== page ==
Representatives of the Joint List of Arab parties and social activists plan to start a four-day march Thursday from unrecognized Bedouin villages in the Negev to the President’s Residence in Jerusalem, hoping to raise awareness of the hardships in those communities.
The Joint List said that at the end of the march it will present to President Reuven Rivlin and the Knesset to recognize all 46 of these villages. About 100,000 Bedouin citizens live in the unrecognized communities without basic infrastructure, including connections to the national water and electricity grids, local health services, paved roads and various public institutions. Most of the communities do not have their own schools and daycare centers, requiring families to send their children long distances from home.
The Joint List discussed the march with Rivlin when they met with him this week as part of the consultations on forming the new government, and Rivlin agreed to meet the marchers when they arrive in Jerusalem. Protest leaders expect that the president’s participation will help advance their plan to provide full civil and municipal services to the communities; create a transportation infrastructure; provide a balance between development and environmental protection; and establish a special planning framework for the Bedouin villages under the auspices of the Regional Planning and Building Committee, along with significant representation from the villages themselves.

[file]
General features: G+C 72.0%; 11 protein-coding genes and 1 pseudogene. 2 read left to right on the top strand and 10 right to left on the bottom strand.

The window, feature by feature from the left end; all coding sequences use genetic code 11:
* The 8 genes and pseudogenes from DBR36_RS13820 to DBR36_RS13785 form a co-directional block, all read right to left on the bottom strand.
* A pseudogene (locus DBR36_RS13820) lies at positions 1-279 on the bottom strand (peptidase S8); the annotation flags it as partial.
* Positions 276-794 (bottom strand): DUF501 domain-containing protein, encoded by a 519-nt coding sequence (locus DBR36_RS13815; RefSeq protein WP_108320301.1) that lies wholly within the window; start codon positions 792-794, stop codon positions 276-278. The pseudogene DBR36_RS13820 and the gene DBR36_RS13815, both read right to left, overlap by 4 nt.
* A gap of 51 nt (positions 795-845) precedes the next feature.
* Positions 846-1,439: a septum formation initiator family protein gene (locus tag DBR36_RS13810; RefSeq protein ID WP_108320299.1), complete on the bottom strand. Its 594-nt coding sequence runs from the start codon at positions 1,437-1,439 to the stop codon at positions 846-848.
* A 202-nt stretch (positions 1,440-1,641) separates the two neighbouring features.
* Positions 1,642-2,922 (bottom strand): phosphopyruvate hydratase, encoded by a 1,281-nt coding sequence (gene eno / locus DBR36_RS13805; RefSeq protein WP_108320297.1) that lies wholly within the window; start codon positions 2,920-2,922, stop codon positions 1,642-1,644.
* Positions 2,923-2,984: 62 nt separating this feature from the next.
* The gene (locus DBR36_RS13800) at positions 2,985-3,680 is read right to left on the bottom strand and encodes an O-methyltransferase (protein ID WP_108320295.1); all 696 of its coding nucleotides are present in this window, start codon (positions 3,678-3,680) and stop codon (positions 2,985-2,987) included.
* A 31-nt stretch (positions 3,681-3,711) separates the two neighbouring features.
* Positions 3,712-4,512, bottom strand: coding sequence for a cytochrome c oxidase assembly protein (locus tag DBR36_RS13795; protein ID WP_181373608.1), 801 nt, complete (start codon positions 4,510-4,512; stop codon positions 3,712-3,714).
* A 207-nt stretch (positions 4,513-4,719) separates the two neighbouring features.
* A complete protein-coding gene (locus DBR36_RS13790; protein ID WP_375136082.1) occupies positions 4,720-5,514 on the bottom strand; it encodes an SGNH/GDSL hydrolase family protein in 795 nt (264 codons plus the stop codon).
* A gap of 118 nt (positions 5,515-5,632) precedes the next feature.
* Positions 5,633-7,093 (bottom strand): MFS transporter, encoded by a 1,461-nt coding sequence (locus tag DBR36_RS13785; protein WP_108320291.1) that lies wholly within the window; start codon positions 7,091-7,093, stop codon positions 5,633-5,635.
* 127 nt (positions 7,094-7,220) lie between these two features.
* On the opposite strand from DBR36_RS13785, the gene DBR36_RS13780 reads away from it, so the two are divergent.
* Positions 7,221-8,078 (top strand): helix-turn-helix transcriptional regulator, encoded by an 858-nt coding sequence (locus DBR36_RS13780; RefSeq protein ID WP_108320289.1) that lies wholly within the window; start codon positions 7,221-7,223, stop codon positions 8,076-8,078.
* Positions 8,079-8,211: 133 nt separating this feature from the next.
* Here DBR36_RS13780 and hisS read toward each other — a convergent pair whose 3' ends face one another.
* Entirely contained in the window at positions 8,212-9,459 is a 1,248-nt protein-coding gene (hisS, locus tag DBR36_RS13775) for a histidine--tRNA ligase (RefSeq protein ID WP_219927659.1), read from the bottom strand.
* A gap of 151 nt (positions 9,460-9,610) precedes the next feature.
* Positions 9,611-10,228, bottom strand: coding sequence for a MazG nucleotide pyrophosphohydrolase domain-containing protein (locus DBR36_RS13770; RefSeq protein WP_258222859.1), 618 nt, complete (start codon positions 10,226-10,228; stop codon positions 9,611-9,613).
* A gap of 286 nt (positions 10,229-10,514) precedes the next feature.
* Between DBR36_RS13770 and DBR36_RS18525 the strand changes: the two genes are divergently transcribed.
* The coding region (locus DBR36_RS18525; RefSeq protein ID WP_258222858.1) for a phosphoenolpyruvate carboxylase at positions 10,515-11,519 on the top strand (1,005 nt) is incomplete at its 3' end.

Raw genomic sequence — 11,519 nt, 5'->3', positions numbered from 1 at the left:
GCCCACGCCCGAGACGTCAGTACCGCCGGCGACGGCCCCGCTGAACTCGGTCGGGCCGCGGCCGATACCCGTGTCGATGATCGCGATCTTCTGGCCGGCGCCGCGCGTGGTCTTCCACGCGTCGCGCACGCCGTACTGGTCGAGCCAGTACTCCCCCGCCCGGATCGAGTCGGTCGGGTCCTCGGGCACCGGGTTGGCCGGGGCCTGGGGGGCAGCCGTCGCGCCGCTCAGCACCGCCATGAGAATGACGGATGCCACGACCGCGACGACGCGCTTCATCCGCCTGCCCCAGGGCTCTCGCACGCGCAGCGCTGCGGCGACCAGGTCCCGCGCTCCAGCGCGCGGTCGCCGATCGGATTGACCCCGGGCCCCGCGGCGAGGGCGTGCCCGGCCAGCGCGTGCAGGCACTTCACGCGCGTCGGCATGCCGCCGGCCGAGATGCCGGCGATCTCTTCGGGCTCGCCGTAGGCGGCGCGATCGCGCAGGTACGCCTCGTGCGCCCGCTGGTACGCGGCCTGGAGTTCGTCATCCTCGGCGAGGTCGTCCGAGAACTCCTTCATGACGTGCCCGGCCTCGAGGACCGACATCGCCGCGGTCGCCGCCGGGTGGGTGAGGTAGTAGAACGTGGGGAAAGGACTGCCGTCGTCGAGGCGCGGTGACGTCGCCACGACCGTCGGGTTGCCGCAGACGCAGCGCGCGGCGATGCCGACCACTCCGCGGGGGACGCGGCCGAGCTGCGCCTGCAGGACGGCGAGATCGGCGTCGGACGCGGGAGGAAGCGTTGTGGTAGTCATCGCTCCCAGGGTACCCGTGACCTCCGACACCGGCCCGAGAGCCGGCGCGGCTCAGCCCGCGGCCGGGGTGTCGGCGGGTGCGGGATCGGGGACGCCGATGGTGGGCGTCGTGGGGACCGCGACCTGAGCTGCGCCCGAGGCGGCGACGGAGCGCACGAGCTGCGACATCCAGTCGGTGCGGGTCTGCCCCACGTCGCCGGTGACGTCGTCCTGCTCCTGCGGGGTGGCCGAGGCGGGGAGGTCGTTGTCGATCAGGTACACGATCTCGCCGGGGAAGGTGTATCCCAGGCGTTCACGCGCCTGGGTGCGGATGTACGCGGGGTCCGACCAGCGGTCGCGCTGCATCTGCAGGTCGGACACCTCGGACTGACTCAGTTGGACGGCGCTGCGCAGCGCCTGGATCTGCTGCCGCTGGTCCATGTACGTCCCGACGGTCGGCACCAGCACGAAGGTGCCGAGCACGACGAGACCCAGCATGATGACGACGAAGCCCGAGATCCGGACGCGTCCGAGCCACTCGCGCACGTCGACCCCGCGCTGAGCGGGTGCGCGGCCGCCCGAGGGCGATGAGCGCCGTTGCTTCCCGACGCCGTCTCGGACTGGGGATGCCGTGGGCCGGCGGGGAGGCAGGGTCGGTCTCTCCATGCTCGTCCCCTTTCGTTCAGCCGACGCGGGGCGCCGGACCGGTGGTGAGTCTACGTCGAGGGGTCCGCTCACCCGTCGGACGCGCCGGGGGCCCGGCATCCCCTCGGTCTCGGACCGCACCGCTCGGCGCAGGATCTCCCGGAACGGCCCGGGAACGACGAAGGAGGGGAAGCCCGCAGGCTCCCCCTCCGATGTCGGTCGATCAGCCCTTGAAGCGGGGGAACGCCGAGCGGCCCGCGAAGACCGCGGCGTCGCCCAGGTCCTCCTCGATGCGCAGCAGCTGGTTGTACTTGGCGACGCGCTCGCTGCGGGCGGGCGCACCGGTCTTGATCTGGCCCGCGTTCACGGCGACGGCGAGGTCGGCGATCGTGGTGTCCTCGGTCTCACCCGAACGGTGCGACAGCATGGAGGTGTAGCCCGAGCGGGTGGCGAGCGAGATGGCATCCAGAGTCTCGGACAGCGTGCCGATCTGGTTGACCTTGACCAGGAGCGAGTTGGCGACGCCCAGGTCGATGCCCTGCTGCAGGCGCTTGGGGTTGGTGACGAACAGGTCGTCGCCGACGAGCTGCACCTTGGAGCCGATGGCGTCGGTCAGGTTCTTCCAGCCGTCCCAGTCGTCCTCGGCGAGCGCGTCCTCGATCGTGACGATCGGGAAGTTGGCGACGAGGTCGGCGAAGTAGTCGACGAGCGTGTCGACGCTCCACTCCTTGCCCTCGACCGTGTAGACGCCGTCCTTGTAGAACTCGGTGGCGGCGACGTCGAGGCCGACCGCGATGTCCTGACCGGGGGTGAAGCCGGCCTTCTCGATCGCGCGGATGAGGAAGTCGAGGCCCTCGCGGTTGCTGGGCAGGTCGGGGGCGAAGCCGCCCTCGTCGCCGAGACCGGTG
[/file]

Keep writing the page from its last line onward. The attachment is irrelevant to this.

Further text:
Ayman Odeh, the head of the Joint List, will participate in the march, along with other members of his party and representatives of the unrecognized and other Bedouin communities. The march will start at Wadi al-Na’am and pass through a number of unrecognized communities before ending in the capital.
The master plan for recognizing the Bedouin communities is based on research conducted by the regional council for the unrecognized villages, and the Bimkom - Planners for Planning Rights nonprofit organization, in cooperation with the Sidreh nonprofit organization for Bedouin Arab women in the Negev. The plan emphasizes the benefits of recognizing the villages for all residents of the Negev, both Arab and Jewish.